This treatment is also known as implantation or interstitial radiation therapy. It involves the insertion of radioactive pellets or seed in a man’s prostate. Internal radiation therapy is recommended for low-grade early stages of prostate cancer. It is also combined with external radiation to treat advanced prostate cancer. For the brachytherapy procedure to carry forward, the patients are given spinal or general anesthesia and have to stay in the hospital for at least one night.

Permanent brachytherapy:

This procedure is also known as low dose rate brachytherapy. This is procedure is carried out by placing the radioactive seeds like iodine-125 or palladium-103 in the prostate. These seeds are contained in thin needles, which are inserted through the skin between the scrotum and the anus, and take inserted into the prostate. The seeds or pellets in the prostate and the needles are removed.

These seeds deliver low doses of radiation low doses of radiation for a few weeks. Temporary brachytherapy is used to deliver high doses of radiation in small areas. This treatment minimizes the damage of the healthy tissues. Depending on the size of the prostate, approximately 100 seeds are placed in the prostate. For metastasized prostate cancer, temporary brachytherapy is often given with EBRT.

Temporary brachytherapy:

This treatment is also known as high dose rate brachytherapy. It is very rarely recommended to treat prostate cancers. Temporary brachytherapy is carried out by inserting hollow needles in the prostate through the skin between the scrotum and the anus. These needles contain catheters, which are left in the prostate as a part of the treatment. Radioactive iridium-192 or cesium-137 are then placed in the catheters to for 5-10 minutes. This treatment is repeated for 3-4 times depending on the requirement. The catheters are removed at the end of the treatment. In some cases, HDR brachytherapy is combined with EBRT.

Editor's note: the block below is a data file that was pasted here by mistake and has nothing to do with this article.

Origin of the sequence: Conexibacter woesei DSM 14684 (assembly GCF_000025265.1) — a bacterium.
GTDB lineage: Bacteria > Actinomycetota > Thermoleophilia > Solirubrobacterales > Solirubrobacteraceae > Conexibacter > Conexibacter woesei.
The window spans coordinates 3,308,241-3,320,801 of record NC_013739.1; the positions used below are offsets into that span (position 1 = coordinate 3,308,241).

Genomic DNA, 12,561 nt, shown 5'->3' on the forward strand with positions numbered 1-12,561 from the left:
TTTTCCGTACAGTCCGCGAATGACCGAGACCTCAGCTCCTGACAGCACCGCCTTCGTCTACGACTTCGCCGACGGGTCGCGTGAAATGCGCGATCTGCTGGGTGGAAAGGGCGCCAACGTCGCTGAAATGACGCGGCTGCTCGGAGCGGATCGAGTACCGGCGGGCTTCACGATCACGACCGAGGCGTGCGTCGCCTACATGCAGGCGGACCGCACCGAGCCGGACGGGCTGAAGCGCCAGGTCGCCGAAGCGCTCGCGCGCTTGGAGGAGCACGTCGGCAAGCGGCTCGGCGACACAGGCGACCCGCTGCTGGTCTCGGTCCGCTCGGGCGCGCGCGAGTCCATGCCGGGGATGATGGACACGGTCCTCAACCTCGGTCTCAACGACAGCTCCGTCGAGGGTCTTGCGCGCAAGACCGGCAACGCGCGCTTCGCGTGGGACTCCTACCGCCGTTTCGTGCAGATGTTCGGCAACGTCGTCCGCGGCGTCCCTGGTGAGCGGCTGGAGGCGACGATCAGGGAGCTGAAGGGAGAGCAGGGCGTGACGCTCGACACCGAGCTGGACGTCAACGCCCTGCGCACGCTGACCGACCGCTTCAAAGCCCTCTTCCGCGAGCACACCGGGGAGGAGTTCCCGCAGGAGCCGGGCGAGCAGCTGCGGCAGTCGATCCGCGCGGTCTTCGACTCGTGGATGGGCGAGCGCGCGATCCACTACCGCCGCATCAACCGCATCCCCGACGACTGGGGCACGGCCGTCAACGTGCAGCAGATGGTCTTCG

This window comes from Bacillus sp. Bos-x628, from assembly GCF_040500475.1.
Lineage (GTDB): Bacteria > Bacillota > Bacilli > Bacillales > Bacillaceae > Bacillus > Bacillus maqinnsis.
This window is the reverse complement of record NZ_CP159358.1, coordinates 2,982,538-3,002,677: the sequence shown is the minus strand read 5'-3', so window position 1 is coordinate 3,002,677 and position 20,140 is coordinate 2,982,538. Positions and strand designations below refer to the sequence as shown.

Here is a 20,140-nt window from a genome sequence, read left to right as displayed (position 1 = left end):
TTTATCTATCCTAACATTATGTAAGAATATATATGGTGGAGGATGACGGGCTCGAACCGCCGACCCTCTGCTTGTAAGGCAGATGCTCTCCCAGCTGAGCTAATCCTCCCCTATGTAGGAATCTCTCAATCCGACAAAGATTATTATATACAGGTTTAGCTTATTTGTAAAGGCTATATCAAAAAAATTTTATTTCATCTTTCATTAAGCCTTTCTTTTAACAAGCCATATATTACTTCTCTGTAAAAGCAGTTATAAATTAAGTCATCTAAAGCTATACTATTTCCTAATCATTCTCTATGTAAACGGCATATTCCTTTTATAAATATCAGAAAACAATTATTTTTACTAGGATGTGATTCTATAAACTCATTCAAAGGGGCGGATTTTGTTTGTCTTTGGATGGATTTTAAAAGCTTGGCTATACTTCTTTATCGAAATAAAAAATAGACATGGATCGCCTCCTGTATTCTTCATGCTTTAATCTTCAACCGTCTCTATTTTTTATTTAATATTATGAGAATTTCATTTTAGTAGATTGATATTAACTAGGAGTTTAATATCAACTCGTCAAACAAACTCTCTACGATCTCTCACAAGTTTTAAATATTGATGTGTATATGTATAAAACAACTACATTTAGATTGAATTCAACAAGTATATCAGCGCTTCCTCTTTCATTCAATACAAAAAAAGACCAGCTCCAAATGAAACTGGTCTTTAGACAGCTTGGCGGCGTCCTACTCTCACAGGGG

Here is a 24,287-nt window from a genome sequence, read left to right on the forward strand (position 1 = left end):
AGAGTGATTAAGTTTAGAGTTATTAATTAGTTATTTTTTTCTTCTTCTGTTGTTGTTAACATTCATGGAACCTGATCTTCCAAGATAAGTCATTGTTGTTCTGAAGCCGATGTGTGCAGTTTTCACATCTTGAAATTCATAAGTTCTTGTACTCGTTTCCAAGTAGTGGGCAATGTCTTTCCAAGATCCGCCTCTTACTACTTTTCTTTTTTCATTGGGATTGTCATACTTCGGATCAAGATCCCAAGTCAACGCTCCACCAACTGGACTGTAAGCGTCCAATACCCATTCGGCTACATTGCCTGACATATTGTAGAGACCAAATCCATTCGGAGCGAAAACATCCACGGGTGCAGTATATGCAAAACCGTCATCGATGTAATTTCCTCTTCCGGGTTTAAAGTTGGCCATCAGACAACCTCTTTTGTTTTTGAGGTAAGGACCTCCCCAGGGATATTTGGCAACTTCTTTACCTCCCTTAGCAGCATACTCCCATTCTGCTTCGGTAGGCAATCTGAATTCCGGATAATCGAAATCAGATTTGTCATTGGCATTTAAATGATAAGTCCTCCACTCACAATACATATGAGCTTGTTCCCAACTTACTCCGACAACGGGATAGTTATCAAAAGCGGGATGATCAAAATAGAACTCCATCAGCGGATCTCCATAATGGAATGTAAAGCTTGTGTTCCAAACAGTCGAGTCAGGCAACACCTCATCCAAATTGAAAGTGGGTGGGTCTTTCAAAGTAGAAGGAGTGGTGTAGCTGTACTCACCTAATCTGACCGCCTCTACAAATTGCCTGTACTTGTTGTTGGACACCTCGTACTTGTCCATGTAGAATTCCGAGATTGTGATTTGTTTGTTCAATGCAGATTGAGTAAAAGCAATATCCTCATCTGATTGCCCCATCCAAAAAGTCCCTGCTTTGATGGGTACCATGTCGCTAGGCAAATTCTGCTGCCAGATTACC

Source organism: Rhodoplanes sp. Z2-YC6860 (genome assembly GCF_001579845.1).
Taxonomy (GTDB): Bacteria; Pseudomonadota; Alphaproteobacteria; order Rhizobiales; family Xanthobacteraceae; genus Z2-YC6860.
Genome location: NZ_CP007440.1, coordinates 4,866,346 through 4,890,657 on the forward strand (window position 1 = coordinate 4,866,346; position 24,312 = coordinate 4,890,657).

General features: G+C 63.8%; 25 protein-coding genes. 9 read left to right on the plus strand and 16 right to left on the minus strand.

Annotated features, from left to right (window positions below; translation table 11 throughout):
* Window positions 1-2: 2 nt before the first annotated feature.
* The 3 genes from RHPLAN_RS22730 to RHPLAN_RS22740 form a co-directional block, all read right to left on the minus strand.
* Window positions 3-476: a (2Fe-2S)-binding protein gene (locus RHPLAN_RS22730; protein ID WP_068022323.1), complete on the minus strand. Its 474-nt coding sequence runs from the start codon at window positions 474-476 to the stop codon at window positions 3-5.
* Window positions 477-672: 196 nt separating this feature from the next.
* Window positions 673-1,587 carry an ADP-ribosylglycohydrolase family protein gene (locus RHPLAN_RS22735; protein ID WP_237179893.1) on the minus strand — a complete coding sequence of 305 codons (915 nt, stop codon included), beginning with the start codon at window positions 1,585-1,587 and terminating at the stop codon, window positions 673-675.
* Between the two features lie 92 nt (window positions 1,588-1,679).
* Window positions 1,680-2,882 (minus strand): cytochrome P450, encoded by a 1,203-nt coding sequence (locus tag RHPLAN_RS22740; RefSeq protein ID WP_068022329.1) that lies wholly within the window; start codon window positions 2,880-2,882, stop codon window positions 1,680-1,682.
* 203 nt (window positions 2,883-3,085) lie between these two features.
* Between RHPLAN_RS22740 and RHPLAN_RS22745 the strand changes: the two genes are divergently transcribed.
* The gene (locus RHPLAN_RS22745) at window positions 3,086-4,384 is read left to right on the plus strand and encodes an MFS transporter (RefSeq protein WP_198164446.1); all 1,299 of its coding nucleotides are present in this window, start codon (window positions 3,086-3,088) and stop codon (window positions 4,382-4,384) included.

This is not mostly recommended because of the adverse side effects it has on the person.

Side effects of radiotherapy in prostate cancer:

Radiation therapy aims to kill the malignant cells and shrink the prostate tumours. In this procedure, the healthy cells are also damaged because of which the patients experience side effects. The following are the side effects of radiation therapy in the treatment of prostate cancer:

Fatigue:

It is a feeling of extreme tiredness caused by radiation which does not go away even after taking rest

Bowel problems:

Radiation causes irritation of the rectum which leads to radiation proctitis, which causes the following:

  • Diarrhea
  • Blood in the stool
  • Rectal leakage

Urinary problems:

Radiation irritates the bladders and leads to radiation cystitis, which caused the follow:

  • Frequent urination
  • Burning sensation while urinating
  • Blood in urine
  • Reduced control over urine
  • Leakage of urine
  • Urethral stricture

Erection problems:

Erection problems do not occur immediately after radiation is given to the prostate, but slowly develops with time. Older men are more likely to develop erectile dysfunctions than younger men who are given radiation to treat prostate cancer. Read more about erectile dysfunction here.

Lymphedema:

Radiation can sometimes block the lymph nodes near the prostate area which leads to the accumulation of the fluid secreted by the lymph nodes in the legs and genital region.
On experiencing any of the side effects, a doctor has to be consulted immediately. Most of the side effects go away after the treatment is stopped. But, the patients have to deal with the long term side effects for years, or sometimes, for the rest of their life.

Outlook:

The dosage of radiation to the patients depends on many factors like stage and type of cancer, when is radiotherapy chosen, along with the tolerance and general medical condition of the patient. Generally, higher doses of radiation of radiation is more successful in killing the malignant cells. Treatment which uses higher doses is completed in less number of days than the treatment that uses lowered radiation.

Brachytherapy is given for for four to five days with three times of treatment in every two days.

The success rate of radiotherapy for intermediate risk prostate cancer is 95.5%, while that for high risk prostate cancer is 91.3%. The five year survival rate of radiotherapy for prostate cancer is 98.8%.